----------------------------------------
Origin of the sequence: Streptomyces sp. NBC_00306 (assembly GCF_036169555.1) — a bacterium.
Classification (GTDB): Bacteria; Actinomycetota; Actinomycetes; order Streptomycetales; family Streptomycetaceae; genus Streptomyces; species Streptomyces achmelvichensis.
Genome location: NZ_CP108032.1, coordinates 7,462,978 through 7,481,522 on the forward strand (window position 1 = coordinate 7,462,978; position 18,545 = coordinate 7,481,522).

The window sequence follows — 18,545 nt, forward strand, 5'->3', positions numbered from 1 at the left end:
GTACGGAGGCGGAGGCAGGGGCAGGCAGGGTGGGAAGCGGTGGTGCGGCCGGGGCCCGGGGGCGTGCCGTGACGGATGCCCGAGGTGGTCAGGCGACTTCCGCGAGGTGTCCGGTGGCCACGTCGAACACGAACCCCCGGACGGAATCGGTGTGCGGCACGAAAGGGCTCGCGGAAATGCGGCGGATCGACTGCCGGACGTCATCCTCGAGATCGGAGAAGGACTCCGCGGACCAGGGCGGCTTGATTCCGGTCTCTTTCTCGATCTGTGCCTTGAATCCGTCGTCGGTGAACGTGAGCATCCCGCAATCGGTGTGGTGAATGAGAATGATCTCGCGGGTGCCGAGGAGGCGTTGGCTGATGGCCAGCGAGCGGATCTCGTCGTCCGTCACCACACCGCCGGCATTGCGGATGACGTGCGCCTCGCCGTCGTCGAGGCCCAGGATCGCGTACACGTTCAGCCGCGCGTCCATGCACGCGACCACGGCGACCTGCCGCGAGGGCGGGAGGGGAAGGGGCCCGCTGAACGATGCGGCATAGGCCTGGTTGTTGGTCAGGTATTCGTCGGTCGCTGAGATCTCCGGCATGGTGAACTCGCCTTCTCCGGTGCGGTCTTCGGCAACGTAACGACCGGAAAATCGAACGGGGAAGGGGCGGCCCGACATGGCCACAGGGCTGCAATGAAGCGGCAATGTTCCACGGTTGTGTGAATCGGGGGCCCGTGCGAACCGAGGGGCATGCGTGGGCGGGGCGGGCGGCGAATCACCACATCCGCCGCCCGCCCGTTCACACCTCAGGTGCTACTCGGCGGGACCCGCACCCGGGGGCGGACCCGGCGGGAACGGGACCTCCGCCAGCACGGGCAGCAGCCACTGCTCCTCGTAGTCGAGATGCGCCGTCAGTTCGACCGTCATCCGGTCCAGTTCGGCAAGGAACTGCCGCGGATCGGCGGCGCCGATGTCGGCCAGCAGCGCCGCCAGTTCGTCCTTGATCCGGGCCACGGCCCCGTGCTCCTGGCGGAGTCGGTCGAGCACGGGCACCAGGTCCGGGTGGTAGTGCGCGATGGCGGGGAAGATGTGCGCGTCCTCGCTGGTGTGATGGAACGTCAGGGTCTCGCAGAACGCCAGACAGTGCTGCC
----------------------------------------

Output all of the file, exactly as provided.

Origin of the sequence: Streptomyces sp. NBC_00306 (assembly GCF_036169555.1) — a bacterium.
Classification (GTDB): Bacteria; Actinomycetota; Actinomycetes; order Streptomycetales; family Streptomycetaceae; genus Streptomyces; species Streptomyces achmelvichensis.
Genome location: NZ_CP108032.1, coordinates 7,462,978 through 7,481,522 on the forward strand (window position 1 = coordinate 7,462,978; position 18,545 = coordinate 7,481,522).

The window sequence follows — 18,545 nt, forward strand, 5'->3', positions numbered from 1 at the left end:
GTACGGAGGCGGAGGCAGGGGCAGGCAGGGTGGGAAGCGGTGGTGCGGCCGGGGCCCGGGGGCGTGCCGTGACGGATGCCCGAGGTGGTCAGGCGACTTCCGCGAGGTGTCCGGTGGCCACGTCGAACACGAACCCCCGGACGGAATCGGTGTGCGGCACGAAAGGGCTCGCGGAAATGCGGCGGATCGACTGCCGGACGTCATCCTCGAGATCGGAGAAGGACTCCGCGGACCAGGGCGGCTTGATTCCGGTCTCTTTCTCGATCTGTGCCTTGAATCCGTCGTCGGTGAACGTGAGCATCCCGCAATCGGTGTGGTGAATGAGAATGATCTCGCGGGTGCCGAGGAGGCGTTGGCTGATGGCCAGCGAGCGGATCTCGTCGTCCGTCACCACACCGCCGGCATTGCGGATGACGTGCGCCTCGCCGTCGTCGAGGCCCAGGATCGCGTACACGTTCAGCCGCGCGTCCATGCACGCGACCACGGCGACCTGCCGCGAGGGCGGGAGGGGAAGGGGCCCGCTGAACGATGCGGCATAGGCCTGGTTGTTGGTCAGGTATTCGTCGGTCGCTGAGATCTCCGGCATGGTGAACTCGCCTTCTCCGGTGCGGTCTTCGGCAACGTAACGACCGGAAAATCGAACGGGGAAGGGGCGGCCCGACATGGCCACAGGGCTGCAATGAAGCGGCAATGTTCCACGGTTGTGTGAATCGGGGGCCCGTGCGAACCGAGGGGCATGCGTGGGCGGGGCGGGCGGCGAATCACCACATCCGCCGCCCGCCCGTTCACACCTCAGGTGCTACTCGGCGGGACCCGCACCCGGGGGCGGACCCGGCGGGAACGGGACCTCCGCCAGCACGGGCAGCAGCCACTGCTCCTCGTAGTCGAGATGCGCCGTCAGTTCGACCGTCATCCGGTCCAGTTCGGCAAGGAACTGCCGCGGATCGGCGGCGCCGATGTCGGCCAGCAGCGCCGCCAGTTCGTCCTTGATCCGGGCCACGGCCCCGTGCTCCTGGCGGAGTCGGTCGAGCACGGGCACCAGGTCCGGGTGGTAGTGCGCGATGGCGGGGAAGATGTGCGCGTCCTCGCTGGTGTGATGGAACGTCAGGGTCTCGCAGAACGCCAGACAGTGCTGCC